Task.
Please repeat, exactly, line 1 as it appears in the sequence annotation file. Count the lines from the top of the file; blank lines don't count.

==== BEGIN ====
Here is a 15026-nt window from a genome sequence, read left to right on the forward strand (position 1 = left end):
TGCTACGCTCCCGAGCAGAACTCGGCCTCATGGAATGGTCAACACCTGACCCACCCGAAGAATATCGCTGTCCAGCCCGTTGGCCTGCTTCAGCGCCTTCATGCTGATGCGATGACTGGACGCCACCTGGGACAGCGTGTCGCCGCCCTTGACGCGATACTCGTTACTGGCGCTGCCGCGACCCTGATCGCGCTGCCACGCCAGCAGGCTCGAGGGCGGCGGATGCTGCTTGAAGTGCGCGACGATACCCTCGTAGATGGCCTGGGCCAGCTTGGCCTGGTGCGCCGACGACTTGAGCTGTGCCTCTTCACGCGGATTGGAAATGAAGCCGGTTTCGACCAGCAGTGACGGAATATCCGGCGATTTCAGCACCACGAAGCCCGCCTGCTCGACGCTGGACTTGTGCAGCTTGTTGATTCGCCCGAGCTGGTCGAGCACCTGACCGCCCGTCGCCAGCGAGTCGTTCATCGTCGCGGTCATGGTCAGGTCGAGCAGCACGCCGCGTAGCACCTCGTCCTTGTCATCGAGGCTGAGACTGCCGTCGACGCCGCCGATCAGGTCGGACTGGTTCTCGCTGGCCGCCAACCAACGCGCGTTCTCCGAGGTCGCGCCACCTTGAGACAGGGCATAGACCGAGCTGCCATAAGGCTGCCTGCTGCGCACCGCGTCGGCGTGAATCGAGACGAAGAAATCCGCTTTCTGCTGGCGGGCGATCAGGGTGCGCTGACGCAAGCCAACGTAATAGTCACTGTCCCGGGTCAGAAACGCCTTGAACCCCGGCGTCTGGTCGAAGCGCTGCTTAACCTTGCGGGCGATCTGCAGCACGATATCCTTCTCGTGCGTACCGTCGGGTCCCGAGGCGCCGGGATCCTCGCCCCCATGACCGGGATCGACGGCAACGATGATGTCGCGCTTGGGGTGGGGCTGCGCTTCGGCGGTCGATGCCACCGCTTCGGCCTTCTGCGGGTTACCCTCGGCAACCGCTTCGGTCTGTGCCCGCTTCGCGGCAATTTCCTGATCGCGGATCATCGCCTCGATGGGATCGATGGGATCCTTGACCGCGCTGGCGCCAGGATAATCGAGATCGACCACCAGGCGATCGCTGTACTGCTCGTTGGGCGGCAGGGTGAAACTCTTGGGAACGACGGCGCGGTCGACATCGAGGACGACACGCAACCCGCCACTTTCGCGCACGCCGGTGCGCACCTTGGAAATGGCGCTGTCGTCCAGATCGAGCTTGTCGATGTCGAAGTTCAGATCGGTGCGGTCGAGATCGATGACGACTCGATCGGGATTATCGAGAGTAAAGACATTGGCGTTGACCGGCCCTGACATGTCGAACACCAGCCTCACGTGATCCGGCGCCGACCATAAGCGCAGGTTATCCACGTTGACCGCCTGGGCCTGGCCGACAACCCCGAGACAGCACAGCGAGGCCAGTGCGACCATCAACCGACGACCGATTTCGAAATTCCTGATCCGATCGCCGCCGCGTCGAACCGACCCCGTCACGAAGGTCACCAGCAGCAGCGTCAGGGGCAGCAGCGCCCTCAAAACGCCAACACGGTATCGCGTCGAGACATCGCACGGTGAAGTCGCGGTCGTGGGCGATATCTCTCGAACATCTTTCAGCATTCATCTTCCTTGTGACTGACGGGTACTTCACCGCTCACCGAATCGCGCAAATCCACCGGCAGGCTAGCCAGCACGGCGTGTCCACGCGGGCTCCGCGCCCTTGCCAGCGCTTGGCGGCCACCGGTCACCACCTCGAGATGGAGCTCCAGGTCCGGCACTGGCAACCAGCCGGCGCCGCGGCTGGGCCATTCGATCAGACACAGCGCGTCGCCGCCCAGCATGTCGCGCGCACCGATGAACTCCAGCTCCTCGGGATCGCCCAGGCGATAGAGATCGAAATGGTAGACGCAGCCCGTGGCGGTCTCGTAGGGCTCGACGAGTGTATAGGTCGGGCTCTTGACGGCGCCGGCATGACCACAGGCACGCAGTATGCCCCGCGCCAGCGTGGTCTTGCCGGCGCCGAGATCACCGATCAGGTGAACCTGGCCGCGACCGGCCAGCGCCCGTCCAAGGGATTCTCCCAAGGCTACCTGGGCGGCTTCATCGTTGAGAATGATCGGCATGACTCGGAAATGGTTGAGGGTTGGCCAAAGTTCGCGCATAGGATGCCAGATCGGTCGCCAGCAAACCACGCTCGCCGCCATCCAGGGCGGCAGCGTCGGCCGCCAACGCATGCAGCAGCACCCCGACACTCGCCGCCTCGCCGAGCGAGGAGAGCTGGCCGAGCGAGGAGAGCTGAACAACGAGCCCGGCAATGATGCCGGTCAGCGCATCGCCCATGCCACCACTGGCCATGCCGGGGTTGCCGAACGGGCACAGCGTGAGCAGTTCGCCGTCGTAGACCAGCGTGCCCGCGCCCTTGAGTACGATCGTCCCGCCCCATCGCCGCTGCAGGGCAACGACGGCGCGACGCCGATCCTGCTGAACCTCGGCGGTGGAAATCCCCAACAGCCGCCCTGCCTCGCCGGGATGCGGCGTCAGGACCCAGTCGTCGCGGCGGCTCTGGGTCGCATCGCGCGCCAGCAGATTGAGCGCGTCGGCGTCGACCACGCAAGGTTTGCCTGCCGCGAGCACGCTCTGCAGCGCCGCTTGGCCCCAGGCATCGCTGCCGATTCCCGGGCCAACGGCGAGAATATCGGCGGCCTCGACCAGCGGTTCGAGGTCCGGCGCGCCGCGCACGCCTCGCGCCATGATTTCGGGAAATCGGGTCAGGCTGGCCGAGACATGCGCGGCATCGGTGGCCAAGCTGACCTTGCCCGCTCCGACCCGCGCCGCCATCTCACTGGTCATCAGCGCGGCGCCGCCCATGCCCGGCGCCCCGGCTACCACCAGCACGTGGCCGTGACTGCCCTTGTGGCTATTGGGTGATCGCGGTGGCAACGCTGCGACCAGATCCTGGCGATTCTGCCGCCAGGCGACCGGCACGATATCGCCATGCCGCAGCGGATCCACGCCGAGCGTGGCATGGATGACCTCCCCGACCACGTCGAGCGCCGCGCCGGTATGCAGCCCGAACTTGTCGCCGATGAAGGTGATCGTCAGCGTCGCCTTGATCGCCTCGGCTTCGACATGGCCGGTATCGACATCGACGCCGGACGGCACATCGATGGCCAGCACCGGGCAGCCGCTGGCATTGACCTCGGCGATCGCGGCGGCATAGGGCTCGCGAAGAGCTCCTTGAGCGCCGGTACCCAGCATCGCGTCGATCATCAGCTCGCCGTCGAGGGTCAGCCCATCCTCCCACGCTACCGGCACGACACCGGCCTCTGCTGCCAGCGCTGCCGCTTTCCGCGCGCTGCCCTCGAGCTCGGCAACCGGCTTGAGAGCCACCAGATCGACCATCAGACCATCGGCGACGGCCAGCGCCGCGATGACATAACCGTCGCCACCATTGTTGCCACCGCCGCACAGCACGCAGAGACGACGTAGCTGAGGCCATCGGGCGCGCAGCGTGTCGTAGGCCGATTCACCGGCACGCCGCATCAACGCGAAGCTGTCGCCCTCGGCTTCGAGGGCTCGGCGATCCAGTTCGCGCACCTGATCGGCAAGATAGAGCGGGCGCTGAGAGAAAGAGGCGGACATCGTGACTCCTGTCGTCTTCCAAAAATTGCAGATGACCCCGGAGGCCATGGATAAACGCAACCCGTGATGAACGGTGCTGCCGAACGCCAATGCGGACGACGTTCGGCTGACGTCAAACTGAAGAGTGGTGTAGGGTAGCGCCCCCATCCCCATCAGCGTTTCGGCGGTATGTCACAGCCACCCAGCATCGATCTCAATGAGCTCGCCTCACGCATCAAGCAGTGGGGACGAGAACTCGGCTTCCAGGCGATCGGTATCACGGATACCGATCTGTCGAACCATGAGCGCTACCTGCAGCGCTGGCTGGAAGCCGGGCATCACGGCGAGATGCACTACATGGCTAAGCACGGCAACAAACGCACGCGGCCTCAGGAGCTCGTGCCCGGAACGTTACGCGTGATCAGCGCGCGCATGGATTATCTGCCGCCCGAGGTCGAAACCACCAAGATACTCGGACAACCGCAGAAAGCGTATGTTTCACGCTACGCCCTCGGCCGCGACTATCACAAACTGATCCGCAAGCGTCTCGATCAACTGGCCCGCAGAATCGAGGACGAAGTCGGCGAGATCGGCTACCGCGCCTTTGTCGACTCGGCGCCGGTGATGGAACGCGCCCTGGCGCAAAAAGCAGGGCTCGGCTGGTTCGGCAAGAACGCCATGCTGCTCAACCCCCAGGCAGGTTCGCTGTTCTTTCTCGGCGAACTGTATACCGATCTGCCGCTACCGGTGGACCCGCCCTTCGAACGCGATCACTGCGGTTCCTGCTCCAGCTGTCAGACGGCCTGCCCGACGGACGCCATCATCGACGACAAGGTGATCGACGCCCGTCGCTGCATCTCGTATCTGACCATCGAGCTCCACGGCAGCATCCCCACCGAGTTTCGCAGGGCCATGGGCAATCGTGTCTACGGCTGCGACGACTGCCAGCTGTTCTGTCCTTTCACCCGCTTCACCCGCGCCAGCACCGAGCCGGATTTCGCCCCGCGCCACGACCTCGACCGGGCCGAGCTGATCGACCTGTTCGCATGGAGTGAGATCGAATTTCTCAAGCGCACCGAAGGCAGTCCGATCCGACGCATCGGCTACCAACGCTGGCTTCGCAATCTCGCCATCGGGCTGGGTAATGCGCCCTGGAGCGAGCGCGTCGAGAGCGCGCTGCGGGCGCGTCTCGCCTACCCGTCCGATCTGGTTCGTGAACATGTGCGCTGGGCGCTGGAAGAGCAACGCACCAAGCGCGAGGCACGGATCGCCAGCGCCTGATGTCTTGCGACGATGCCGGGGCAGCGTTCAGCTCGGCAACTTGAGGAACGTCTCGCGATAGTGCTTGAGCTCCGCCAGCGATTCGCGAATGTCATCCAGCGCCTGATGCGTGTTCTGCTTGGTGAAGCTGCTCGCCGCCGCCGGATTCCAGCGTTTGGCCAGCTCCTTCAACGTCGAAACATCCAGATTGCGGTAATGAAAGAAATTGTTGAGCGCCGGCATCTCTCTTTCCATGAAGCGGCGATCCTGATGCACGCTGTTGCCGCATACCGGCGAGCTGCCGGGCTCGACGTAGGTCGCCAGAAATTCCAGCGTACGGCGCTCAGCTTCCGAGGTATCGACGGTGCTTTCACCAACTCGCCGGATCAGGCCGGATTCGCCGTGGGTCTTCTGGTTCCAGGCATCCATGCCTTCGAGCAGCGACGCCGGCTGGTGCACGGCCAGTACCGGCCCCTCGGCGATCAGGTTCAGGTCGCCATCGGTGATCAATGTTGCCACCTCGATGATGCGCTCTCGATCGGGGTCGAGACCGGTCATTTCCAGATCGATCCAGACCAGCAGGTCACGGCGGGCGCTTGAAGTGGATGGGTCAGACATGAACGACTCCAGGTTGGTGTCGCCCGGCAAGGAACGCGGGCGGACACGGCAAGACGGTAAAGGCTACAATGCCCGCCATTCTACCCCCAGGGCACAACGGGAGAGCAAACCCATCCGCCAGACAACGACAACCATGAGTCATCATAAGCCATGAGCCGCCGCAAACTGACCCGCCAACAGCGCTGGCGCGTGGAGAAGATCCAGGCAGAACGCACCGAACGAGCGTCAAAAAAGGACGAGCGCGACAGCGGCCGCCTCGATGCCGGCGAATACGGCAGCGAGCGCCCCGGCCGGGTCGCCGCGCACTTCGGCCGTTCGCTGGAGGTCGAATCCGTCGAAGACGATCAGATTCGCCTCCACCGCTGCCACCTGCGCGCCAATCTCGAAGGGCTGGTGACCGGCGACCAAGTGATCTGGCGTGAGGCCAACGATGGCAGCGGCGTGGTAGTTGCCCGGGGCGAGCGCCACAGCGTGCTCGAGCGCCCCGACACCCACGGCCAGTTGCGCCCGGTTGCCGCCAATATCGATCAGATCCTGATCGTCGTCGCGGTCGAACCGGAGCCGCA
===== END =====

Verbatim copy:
Here is a 15026-nt window from a genome sequence, read left to right on the forward strand (position 1 = left end):